Eating and Living Mindfully to Improve our Mood

We all have our days when we’re feeling less-than-cheerful. When they come around, we’re often quick to blame external factors. Even if we can’t avoid daily frustrations like delayed trains or heavy traffic, we can always turn to mindful eating and living practices for a mood-booster—especially on those days when we have “woken up on the wrong side of the bed.”

When we eat mindfully, we not only experience the taste of our food, but also the way it makes us feel. Indeed, new research has looked at the link between what we feed ourselves and how that can affect our energy and even our mood.

A recent study found that a diet high in foods that spur inflammation in the body may raise the risk for depression in women. Over a 12-year period, researchers looked at the food choices of over 40 thousand women and found that those who regularly consumed refined grains—Including bagels, pasta, and white rice—as well as sugar-sweetened soft drinks, red meat, and margarine, were 29% to 41% more likely to be depressed than those who ate a less inflammatory diet (characterized by coffee, olive oil, and leafy green and yellow vegetables).

More and more research supports that eating healthy is not only important for our bodies, but also for our minds. Take a moment to think about your own food choices and how they affect you. How do you feel after a sit-down breakfast of freshly brewed coffee alongside steel-cut oatmeal, topped with chopped almonds and brightly colored berries? What changes when eating becomes a second-thought as you grab a bagel with cream cheese and a latte on-the-go? When your morning sounds like the latter, chances are your energy levels will be low as your blood sugar dives and you experience hunger or cravings well before lunchtime.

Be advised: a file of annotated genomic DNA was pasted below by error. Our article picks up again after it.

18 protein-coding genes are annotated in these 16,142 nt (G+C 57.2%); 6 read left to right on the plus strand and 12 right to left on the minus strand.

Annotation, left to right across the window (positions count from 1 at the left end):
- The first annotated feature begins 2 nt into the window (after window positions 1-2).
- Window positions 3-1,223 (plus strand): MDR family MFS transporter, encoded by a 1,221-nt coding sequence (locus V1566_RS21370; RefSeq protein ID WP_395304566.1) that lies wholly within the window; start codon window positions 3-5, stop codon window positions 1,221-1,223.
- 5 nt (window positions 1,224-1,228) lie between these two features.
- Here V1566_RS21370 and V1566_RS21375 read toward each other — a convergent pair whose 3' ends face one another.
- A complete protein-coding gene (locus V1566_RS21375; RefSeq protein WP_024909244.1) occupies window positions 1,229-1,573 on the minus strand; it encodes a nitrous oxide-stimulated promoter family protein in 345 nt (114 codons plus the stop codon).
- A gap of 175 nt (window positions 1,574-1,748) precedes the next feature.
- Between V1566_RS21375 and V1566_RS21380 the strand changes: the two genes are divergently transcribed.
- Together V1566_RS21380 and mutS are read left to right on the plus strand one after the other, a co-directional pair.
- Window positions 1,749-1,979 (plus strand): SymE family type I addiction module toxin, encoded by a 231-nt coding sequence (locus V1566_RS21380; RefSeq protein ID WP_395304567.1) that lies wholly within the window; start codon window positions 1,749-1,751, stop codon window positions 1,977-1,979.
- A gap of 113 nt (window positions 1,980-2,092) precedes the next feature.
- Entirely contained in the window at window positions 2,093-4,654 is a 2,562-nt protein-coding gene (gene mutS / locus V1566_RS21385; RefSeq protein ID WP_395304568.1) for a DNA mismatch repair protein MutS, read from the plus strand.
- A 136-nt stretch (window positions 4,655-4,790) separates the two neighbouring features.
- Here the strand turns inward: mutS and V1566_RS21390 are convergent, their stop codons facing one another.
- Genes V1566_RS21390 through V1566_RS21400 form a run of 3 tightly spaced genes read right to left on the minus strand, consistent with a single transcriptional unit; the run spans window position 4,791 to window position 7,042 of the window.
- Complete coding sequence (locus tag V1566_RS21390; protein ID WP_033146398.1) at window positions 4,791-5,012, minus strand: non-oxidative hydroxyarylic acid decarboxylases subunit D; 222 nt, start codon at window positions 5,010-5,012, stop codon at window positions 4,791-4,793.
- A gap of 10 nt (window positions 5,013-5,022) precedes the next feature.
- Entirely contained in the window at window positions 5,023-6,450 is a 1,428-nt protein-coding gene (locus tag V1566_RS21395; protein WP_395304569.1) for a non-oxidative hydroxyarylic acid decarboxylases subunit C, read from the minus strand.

While mindful eating may help to prepare us for dealing with inevitable daily stresses and disruptions, we can also supplement thoughtful food choices with moment-to-moment mindful living practices. As we bounce around from task to task, plenty of things can get in the way. Traffic jams, long lines, computer issues, and delayed appointments can sour our mood and leave us with frustration because we judge them as a hindrance to our momentum. When we stop thinking about the next item on our to-do list and come back to the present moment through our breath, we can begin to look at the unfolding event with a non-judgemental and accepting awareness. Once we have done so, we might even be able to use that moment to our advantage:

Breathing in, I use this time waiting in line just for myself, to unite my body and mind.
Breathing out, I feel refreshed.

Next time you find yourself feeling down, stressed, frustrated, or out of control as a result of your day’s events, try to put yourself back into the driver’s seat. Every moment there are many available opportunities to help improve your mood and stay centered.

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photo credit: ntr23